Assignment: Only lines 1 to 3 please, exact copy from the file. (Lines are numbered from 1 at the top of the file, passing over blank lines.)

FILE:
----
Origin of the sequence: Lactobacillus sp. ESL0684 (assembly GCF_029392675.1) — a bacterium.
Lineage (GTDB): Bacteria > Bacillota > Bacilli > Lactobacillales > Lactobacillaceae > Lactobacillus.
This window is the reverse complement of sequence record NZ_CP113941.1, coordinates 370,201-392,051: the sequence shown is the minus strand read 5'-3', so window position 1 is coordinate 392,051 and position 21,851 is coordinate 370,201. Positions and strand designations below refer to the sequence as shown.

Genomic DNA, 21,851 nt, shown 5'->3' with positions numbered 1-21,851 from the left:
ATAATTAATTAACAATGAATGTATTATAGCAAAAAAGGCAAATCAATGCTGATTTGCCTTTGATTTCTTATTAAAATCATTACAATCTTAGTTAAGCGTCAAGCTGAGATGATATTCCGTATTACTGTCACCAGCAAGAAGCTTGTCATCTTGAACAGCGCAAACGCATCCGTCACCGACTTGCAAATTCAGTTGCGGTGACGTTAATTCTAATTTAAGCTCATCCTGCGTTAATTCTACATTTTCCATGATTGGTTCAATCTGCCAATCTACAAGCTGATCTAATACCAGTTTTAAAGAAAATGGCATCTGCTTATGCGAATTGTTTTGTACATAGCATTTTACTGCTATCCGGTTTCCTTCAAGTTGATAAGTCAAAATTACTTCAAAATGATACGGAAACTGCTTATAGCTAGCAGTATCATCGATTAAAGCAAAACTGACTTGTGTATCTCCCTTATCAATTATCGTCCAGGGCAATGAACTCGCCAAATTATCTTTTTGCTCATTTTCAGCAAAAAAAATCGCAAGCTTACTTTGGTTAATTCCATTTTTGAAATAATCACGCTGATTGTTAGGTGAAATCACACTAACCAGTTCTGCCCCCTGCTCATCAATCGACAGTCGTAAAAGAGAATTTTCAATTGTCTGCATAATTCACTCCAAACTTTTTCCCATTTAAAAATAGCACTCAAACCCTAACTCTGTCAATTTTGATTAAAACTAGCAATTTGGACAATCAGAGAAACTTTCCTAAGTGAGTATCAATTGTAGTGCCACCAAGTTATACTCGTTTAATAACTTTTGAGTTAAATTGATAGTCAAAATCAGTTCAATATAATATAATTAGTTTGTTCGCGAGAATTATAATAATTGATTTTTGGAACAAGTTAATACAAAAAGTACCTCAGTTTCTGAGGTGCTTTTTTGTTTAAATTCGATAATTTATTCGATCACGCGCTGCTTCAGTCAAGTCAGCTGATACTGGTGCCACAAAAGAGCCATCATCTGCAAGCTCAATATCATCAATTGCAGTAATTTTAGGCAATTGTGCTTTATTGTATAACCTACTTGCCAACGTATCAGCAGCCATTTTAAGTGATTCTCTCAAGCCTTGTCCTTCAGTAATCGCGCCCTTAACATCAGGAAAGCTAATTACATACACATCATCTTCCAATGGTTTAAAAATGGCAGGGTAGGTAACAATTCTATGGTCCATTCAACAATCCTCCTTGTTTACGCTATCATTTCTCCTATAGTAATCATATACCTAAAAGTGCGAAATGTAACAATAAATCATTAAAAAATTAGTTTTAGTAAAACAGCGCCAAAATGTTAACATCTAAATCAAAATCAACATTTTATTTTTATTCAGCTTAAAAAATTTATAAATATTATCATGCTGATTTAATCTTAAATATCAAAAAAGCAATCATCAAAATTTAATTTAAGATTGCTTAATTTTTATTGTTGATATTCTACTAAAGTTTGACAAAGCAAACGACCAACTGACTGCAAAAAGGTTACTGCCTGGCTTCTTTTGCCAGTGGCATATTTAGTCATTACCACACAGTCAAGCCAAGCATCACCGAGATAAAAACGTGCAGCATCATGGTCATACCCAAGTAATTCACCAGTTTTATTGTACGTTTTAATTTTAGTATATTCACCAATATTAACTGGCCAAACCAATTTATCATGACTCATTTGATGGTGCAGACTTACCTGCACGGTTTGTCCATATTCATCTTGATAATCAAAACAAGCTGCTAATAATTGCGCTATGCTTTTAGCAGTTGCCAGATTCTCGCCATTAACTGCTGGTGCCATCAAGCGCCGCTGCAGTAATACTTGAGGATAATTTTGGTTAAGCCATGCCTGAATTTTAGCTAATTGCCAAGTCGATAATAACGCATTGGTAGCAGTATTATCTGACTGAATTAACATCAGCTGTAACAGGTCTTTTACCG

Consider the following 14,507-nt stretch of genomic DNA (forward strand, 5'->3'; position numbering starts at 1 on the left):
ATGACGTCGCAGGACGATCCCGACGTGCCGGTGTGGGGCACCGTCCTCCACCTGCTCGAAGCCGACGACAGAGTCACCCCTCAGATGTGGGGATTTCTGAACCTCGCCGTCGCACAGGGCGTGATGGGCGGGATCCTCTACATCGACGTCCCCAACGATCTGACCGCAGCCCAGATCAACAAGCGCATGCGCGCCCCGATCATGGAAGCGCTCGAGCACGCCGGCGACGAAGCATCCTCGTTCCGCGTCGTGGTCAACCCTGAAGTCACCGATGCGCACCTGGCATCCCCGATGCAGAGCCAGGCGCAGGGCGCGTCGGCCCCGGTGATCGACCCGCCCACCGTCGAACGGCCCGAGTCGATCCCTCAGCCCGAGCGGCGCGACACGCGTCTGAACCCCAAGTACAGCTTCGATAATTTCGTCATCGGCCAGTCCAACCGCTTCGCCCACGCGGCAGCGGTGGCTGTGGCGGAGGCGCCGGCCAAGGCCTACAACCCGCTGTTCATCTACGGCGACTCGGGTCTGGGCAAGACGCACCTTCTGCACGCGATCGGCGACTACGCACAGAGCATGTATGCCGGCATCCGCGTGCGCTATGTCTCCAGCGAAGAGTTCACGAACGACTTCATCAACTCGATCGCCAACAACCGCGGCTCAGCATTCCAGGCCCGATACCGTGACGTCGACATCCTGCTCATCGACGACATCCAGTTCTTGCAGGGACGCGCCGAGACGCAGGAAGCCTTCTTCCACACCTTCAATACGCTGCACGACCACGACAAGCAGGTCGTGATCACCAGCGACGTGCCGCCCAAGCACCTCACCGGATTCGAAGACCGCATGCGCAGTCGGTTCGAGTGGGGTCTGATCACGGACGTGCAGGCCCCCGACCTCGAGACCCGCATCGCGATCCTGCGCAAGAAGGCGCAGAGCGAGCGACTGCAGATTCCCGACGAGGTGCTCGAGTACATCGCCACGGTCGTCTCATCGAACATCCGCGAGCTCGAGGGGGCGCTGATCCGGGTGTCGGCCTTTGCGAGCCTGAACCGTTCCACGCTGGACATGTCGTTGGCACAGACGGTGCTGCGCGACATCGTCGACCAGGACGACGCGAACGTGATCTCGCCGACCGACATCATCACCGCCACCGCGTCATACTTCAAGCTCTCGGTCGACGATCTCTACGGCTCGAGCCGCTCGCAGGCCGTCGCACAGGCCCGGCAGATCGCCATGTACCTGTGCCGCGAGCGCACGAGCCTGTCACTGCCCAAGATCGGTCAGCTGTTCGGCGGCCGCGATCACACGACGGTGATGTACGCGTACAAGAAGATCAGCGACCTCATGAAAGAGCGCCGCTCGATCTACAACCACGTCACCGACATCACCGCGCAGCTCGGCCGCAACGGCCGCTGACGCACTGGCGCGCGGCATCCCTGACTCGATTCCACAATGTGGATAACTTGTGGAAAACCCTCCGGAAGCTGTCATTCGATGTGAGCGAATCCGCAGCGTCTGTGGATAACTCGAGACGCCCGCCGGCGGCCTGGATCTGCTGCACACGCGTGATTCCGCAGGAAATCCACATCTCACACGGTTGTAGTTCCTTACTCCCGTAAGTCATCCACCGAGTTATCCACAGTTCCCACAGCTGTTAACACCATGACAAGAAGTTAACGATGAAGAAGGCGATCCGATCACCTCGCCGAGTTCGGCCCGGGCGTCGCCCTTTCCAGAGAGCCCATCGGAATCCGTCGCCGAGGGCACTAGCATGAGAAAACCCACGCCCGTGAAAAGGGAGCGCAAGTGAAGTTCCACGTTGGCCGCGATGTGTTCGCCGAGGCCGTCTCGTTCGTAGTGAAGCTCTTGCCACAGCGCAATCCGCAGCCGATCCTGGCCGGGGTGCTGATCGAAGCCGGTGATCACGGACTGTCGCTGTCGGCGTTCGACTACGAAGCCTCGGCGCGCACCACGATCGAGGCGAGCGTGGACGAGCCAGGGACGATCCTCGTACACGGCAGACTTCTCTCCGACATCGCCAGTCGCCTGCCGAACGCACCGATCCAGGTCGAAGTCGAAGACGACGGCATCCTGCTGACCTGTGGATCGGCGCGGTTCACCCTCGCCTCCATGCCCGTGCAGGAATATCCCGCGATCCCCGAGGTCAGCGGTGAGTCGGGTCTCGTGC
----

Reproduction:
Origin of the sequence: Lactobacillus sp. ESL0684 (assembly GCF_029392675.1) — a bacterium.
Lineage (GTDB): Bacteria > Bacillota > Bacilli > Lactobacillales > Lactobacillaceae > Lactobacillus.
This window is the reverse complement of sequence record NZ_CP113941.1, coordinates 370,201-392,051: the sequence shown is the minus strand read 5'-3', so window position 1 is coordinate 392,051 and position 21,851 is coordinate 370,201. Positions and strand designations below refer to the sequence as shown.